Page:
NASA's Artemis 1 Orion spacecraft reaches maximum distance from Earth today

NASA's Artemis 1 mission will reach its maximum distance from Earth today.

Artemis 1, the first flight of the Artemis program, will see the Orion spacecraft get nearly 270,000 miles (435,000 kilometers) from Earth on Monday (Nov. 28), NASA officials wrote in a statement.

Orion has already surpassed the previous farthest distance from Earth reached by a human-rated spacecraft on its journey around the moon. On Saturday (Nov. 26), the uncrewed capsule flew past the record-setting distance achieved by the Apollo 13 crewed command module, surpassing 248,655 miles (400,171 km) from Earth at about 8:40 a.m. EST (1340 GMT) that day.

Orion is an uncrewed journey around the moon to let NASA engineers assess the spacecraft's readiness ahead of human missions, which are currently planned to begin with the crewed Artemis 2 mission looping around the moon in 2024 or so.

In photos: Amazing views of NASA's Artemis 1 moon rocket debut

You can follow live views in real time either through this camera feed, or as an animation, on this NASA website. The animated website shows how far Orion is from Earth at any given moment.

The website shows Orion in space, along with its mission elapsed time, velocity, and distance from Earth and the moon. You can look at different views of the spacecraft by switching between solar array cameras or views of the mission track or spacecraft.

Orion is set to return to Earth on Dec. 11 with a splashdown in the Pacific Ocean, as long as the mission continues to go to plan.

Elizabeth Howell is the co-author of "Why Am I Taller?" (ECW Press, 2022; with Canadian astronaut Dave Williams), a book about space medicine. Follow her on Twitter @howellspace. Follow us on Twitter @Spacedotcom or Facebook.

Join our Space Forums to keep talking space on the latest missions, night sky and more! And if you have a news tip, correction or comment, let us know at:

Elizabeth Howell
Staff Writer, Spaceflight

Elizabeth Howell (she/her), Ph.D., is a staff writer in the spaceflight channel since 2022 covering diversity, education and gaming as well. She was contributing writer for for 10 years before joining full-time. Elizabeth's reporting includes multiple exclusives with the White House and Office of the Vice-President of the United States, an exclusive conversation with aspiring space tourist (and NSYNC bassist) Lance Bass, speaking several times with the International Space Station, witnessing five human spaceflight launches on two continents, flying parabolic, working inside a spacesuit, and participating in a simulated Mars mission. Her latest book, "Why Am I Taller?", is co-written with astronaut Dave Williams. Elizabeth holds a Ph.D. and M.Sc. in Space Studies from the University of North Dakota, a Bachelor of Journalism from Canada's Carleton University and a Bachelor of History from Canada's Athabasca University. Elizabeth is also a post-secondary instructor in communications and science at several institutions since 2015; her experience includes developing and teaching an astronomy course at Canada's Algonquin College (with Indigenous content as well) to more than 1,000 students since 2020. Elizabeth first got interested in space after watching the movie Apollo 13 in 1996, and still wants to be an astronaut someday. Mastodon:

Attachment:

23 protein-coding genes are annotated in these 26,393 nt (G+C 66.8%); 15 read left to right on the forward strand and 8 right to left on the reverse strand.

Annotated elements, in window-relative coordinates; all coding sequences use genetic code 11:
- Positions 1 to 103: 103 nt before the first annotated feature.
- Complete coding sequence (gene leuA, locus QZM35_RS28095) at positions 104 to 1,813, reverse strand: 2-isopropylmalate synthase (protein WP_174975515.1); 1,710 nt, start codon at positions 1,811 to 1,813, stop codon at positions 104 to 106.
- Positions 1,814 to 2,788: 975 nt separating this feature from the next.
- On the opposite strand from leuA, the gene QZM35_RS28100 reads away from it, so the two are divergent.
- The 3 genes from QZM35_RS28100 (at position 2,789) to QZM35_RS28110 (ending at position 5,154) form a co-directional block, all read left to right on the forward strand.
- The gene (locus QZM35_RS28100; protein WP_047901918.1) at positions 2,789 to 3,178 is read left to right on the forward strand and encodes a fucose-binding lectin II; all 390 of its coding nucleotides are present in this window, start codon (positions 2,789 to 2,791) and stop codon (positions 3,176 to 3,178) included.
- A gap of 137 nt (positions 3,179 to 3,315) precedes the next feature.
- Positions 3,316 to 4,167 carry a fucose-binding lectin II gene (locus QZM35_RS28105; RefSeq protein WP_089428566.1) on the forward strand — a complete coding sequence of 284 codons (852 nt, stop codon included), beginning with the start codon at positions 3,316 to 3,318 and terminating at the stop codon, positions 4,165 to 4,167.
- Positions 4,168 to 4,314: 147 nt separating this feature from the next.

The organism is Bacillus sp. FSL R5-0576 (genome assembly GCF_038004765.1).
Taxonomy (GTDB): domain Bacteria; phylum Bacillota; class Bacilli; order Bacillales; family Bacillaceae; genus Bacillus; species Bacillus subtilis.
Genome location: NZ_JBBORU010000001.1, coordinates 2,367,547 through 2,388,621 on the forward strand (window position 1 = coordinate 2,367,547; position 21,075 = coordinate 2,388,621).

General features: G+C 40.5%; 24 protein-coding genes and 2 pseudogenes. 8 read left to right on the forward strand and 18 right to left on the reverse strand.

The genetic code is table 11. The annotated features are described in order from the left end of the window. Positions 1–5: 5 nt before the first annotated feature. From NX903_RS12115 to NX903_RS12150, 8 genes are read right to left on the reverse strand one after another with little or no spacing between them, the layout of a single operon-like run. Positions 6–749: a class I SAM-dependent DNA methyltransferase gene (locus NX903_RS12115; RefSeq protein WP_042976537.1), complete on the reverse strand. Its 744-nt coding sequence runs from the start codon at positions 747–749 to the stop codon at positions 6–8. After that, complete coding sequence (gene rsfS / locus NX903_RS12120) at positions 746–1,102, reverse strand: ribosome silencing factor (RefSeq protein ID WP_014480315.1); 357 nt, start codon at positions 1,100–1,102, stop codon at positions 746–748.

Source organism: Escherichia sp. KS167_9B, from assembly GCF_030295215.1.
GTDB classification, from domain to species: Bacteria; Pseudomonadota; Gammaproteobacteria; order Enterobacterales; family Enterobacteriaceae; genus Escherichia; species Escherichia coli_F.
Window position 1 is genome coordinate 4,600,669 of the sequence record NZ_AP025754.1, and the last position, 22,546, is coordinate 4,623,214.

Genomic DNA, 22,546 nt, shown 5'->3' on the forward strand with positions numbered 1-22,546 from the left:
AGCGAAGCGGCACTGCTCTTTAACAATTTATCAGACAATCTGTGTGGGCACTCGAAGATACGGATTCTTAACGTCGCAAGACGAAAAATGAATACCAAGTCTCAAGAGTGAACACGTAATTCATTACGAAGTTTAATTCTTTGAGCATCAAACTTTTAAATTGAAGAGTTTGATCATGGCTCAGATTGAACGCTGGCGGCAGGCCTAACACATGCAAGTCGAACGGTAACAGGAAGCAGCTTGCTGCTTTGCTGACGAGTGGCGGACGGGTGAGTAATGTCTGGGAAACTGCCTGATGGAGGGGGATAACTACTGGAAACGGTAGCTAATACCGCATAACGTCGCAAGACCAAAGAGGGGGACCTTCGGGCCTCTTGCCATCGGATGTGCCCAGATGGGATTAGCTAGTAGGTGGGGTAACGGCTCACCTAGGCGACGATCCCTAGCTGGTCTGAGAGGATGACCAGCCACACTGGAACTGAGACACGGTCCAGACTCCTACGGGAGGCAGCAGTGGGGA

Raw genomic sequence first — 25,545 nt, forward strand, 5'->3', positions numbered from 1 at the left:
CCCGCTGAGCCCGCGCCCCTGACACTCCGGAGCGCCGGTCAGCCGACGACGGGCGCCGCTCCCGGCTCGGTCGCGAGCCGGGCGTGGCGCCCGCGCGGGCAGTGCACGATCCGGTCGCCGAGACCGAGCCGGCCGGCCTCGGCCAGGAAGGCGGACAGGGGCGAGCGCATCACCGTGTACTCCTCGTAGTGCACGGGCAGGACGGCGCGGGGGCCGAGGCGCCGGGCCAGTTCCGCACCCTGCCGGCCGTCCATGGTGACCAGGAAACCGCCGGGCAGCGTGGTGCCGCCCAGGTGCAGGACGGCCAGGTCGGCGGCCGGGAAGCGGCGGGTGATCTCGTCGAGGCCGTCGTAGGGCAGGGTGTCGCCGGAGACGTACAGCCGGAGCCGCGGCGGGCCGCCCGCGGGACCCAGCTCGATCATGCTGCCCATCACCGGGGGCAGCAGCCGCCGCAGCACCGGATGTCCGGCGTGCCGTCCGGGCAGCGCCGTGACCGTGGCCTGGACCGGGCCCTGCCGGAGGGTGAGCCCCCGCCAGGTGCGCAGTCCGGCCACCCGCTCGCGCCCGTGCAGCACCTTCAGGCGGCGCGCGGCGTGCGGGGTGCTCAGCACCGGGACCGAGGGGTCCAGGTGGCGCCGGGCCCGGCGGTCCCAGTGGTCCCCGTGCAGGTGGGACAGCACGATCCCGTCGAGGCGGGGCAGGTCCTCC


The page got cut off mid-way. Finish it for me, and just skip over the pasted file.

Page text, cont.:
• DrRaviSharma
    Admin said:
    The Artemis 1 spacecraft will be farthest from Earth Monday (Nov. 28) before turning around to return home.

    NASA's Artemis 1 Orion spacecraft reaches maximum distance from Earth today : Read more
    I wanted to ask two Questions:
    Are we monitoring real life support systems such as consumption of oxygen, dumping of waste water, monitoring contamination and also using backup manual inertial systems such as star trackers. This would in addition to bio-parameters of robotic astronauts would be a good test, if it is being done?
    Why did the NASA team not use the Orion orbiting capability to go in orbit around the lunar south pole as this would have simulated Artemis 2 path towards success and proven orbit maneuvering capabilities more than a mere large orbit for radiation and other monitoring and maybe they had enough fuel to do both?
    Can this be added to the mission now; of course some increase in risk for safe return and landing test on the earth?
    (Dr. Ravi Sharma, Ph.D. USA)
    NASA Apollo Achievement Award
    Chair, Ontology Summit 2022
  • billslugg
    The "Distant Retrograde Orbit" requires less fuel to enter and maintain than a direct orbit.
  • DrRaviSharma
    Thanks Billslug - but are we fuel limited on Orion?
    But we will need that capability for Artemis 2 with additional 4 astronauts and their life support etc. anyway?
  • billslugg
    With no one on board they could probably enter whatever orbit they wanted. I suppose they are simply practicing fuel conservation techniques. When they land this at the poles of the Moon, the fuel requirements will be much greater as they must change the orbital plane in order to land at the poles. More fuel means more rocks can be brought back.